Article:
Pentagon launches new probe of Fort Hood shootings

WASHINGTON — Secretary of Defense Robert Gates announced Thursday that he's appointed two former heads of the Army and the Navy to review what happened at Fort Hood, amid questions about whether political correctness and a shortage of mental health professionals drove the military to keep Army psychiatrist Maj. Nidal Hasan in the Army longer than it should have.

Gates named former Army secretary Togo West and retired Adm. Vernon Clark, a former chief of naval operations, to lead a 45-day review of the circumstances surrounding the Fort Hood shootings. Hasan, 39, is suspected of shooting 55 people, killing 13 of them, at the Texas Army base on Nov. 5, days before he was supposed to deploy to Afghanistan.

West was Army secretary in the mid-1990s and later became secretary of veterans' affairs; Clark was the chief of naval operations from 2000 to 2005.

Gates also requested a "more in-depth, detailed assessment whether Army programs, policies and procedures reasonably could have prevented the shooting." It will be led by Gen. Carter Ham, the commander of the U.S. Army Europe, who returned to Washington this week to work on the review and will report his findings to West and Clark.

The review will go beyond what happened at Fort Hood to examine how the military identifies and addresses soldiers who may be threats to others; the military medical community's personnel practices; and how officials respond to mass casualty events.

"You go to the hospitals and you talk to the nurses and the doctors and those who care for these grievously wounded young men and women, and I can't imagine the burden on them of doing that all day, every day," Gates said. "One of the things, for their own benefit, if nothing else, is for us to take a look at how are we helping them deal with stress, given the circumstances that they face."

Gates has a history of firing officials found responsible for major blunders. In 2007, he dismissed the general responsible for the Walter Reed Army Medical Center after discovering that the facility had subpar housing for soldiers in its outpatient center.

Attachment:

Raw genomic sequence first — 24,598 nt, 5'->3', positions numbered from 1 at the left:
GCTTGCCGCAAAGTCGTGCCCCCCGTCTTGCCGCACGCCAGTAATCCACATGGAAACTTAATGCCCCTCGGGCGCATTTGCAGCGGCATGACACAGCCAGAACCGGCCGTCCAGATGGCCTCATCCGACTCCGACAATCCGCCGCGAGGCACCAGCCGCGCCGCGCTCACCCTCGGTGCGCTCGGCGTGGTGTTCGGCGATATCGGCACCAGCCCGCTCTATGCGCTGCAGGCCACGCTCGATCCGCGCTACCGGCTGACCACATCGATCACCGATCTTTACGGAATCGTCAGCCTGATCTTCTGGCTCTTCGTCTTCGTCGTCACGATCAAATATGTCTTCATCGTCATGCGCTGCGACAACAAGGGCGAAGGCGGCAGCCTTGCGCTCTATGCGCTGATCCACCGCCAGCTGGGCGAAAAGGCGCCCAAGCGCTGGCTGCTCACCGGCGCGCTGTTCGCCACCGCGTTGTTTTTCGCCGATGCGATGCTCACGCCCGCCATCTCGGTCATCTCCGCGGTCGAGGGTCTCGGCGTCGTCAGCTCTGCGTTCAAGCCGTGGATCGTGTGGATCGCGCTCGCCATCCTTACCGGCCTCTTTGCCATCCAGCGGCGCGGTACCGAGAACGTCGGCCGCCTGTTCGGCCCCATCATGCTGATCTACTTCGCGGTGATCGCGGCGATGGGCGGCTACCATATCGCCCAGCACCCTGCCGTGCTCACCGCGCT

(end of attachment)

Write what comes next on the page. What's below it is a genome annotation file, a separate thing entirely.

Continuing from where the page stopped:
Whether this investigation could lead to firings is unclear, however. In the days since the shooting, several reports from those who worked with Hasan said he often proselytized and that his superiors questioned his work ethic. Hasan's family members have charged that Hasan was often ridiculed and ostracized because of his Muslim faith.

A 2007 evaluation written by the top psychiatrist at Walter Reed, where Hasan was a resident, said that the faculty was concerned about his "professionalism and work ethic," according to the evaluation, which was first obtained by National Public Radio.

Hasan "demonstrates a pattern of poor judgment and a lack of professionalism," the evaluation said. Despite that, the Army sent Hasan to Fort Hood, the largest U.S military installation, and he had orders to go to Afghanistan for a year, his first deployment.

Hasan also sent several e-mails to radical Yemeni cleric Anwar al Awlaki, but federal authorities never reported that to the Army. Although it doesn't appear that al Awlaki, whom the commission that investigated the 9/11 attacks called a "loose end," encouraged Hasan to engage in attacks, Attorney General Eric Holder Wednesday called the contacts "disturbing."

At the same time, the military, like the nation, is battling a shortage of mental health professionals. The Army has only 121 psychiatrists, and overall, the military has about 20 percent fewer mental health professionals than it needs, said Adm. Michael Mullen, the chairman of the Joint Chiefs of Staff.

Some worry that the shortage of mental health professionals, coupled with the hundreds of thousands of dollars the military spent over eight years to train Hasan, may have led the Army to keep him despite the apparent warning signs.

Quietly, some soldiers also worry that the Army may have been reluctant to pursue Hasan, whose family is Jordanian, because it didn't want to face charges of discriminating against an Arab and a Muslim as it fights two wars in Muslim-majority countries.

On Thursday, Sen. Joe Lieberman, I-Conn., held the first congressional hearing on the shooting, during which several lawmakers called the attack terrorism. Lieberman called the shooting "a homegrown terrorist attack."

The hearing, however, didn't reveal much about the shooting because the Obama administration has said it won't provide key FBI officials because the investigation is ongoing.


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